I could easily argue that Wrestlemania 15 was the PEAK of the Attitude Era and that the rest of 1999 and then 2000-2001 was just riding off fumes. After that show, WWE Creative was tapped out… We kept reliving Austin vs. McMahon, Higher Power angle, the Corporate Ministry, trying to push Billy Gunn and Jeff Jarrett as main eventers, and so on. Throughout the Summer of 1999, we were trying to push a heel Triple H as a new Main Eventer, too, with very mixed results. Him pacing around the ring and calling himself “the Game” was just odd back then. Vince Russo was burned out back then, too… Just the frantic pace that he worked to fill 2 hours of RAW and then 3 hours once-a-month for Pay Per Views wore him out. Then, the WWE obtained a new 2 hour timeslot on the UPN Network for a brand new WWE show called “Smackdown”. After obvious worries about seeing his family (don’t blame him) and seeing an opportunity with World Championship Wrestling to rejuvenate that promotion (with fewer dates to work), Russo was gone by early October 1999.

Good argument could be made that Wrestlemania 15 was the day that WWE died… Maybe October 3rd, 1999 when Vince Russo signed with WCW… However, despite all of the Creative problems during 1999 (just count how many times the Intercontinental Title switched hands), “Stone Cold” Steve Austin held it together. No matter how many McMahon vs. Austin sketches that the WWE put on, the fans LOVED it. Austin was a star and he kept the audience compelled to keep watching.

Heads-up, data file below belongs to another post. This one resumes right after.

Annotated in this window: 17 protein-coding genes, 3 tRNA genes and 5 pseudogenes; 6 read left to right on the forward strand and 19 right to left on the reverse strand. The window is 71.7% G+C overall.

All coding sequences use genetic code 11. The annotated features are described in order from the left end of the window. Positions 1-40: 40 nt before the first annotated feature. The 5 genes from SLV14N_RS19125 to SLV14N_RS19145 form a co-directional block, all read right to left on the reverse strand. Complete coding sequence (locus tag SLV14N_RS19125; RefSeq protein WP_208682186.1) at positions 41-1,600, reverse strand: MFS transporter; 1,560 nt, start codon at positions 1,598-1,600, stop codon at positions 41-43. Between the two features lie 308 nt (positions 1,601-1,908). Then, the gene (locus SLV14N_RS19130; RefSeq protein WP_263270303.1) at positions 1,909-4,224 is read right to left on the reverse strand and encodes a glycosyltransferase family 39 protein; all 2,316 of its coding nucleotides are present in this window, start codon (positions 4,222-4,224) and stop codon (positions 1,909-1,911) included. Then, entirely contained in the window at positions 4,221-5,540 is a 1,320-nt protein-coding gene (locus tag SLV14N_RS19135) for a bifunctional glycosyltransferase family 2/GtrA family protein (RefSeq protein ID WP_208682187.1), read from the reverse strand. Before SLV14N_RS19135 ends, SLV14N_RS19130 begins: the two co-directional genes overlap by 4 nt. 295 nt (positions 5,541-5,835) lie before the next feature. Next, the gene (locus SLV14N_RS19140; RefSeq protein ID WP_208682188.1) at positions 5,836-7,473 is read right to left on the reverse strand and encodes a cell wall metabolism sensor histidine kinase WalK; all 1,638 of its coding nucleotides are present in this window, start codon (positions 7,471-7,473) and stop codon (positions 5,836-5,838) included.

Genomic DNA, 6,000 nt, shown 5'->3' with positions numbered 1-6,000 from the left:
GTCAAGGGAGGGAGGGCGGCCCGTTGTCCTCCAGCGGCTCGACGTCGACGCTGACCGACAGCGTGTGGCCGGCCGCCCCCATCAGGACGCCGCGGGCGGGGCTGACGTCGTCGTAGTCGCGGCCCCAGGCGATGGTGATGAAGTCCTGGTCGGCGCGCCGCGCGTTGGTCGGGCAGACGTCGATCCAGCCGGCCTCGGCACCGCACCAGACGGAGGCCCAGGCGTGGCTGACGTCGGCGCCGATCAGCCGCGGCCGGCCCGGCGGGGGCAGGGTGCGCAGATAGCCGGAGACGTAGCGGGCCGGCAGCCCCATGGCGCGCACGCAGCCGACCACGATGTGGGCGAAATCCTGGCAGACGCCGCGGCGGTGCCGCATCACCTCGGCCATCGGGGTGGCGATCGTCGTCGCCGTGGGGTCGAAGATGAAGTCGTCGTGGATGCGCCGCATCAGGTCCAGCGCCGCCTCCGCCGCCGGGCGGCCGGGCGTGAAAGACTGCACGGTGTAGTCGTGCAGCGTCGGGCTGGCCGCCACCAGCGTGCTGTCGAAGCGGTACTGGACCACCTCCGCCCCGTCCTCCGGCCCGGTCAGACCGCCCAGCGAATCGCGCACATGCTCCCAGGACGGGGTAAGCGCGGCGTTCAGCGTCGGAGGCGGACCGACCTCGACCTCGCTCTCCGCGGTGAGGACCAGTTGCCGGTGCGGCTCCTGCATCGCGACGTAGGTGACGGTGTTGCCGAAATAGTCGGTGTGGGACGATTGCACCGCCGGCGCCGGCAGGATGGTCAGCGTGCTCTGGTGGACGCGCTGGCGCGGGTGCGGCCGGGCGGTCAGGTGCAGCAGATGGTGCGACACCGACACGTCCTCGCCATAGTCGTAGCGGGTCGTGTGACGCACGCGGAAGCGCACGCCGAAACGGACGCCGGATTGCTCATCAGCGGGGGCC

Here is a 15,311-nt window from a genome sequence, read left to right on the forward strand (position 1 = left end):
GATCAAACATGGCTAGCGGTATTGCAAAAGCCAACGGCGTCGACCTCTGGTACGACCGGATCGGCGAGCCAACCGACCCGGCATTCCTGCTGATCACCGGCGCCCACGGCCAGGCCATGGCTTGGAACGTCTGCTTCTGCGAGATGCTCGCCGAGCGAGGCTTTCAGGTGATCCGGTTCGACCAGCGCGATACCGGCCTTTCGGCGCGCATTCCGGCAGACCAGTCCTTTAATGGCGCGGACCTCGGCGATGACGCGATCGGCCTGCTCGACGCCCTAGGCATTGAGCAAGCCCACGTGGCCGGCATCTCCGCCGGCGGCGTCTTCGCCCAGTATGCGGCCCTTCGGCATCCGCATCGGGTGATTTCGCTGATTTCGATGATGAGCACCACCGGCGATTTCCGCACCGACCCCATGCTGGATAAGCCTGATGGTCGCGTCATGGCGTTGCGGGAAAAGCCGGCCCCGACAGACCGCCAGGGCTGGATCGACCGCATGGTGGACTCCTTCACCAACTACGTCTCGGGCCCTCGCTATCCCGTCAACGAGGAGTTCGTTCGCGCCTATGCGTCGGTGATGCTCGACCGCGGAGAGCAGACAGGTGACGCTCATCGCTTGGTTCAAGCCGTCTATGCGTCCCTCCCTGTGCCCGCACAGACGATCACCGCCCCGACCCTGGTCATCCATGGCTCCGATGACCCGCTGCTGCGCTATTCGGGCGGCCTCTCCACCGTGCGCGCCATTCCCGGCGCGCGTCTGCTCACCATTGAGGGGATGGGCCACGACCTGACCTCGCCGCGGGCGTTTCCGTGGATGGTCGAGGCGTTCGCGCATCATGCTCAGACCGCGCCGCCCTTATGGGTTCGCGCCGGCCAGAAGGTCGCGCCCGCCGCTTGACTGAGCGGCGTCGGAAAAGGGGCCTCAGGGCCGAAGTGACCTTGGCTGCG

And then, he had to leave the WWE for a short while…

The Day that the WWE Attitude Era DIED.


II. Seeds of the Attitude Era’s DOOM Were Planted

In my opinion, the day that the WWE Attitude DIED was on November 14th, 1999 also known as Survivor Series 1999.

Specifically, the backstage altercation that caused a car to hit Stone Cold Steve Austin to explain his time off.

Now, don’t get me wrong… I’m not blaming the WWE for having to write Steve Austin off… He had a valid surgical procedure that needed to be performed and you have to present something creatively to fans to explain his absence. However, that could have been easily done with a heel beatdown of Austin in the ring or maybe enduring an injury in his scheduled Triple Threat match with Triple H and Rock at Survivor Series. Instead, the WWE created a “who done it” scenario with a mysterious driver of the car that hit him… And we didn’t find out who hit him until later during 2000.

And who hit him with that car? Rikishi, an upper midcard babyface sensation that really blossomed during 2000.

BUT, who put Rikishi up to it? Triple H.

Just DUMB booking with capital “D”.

However, it’s not so much who hit Austin with that car, but it’s what happened during his absence before those big reveals.

III. Attitude Era’s Slow Death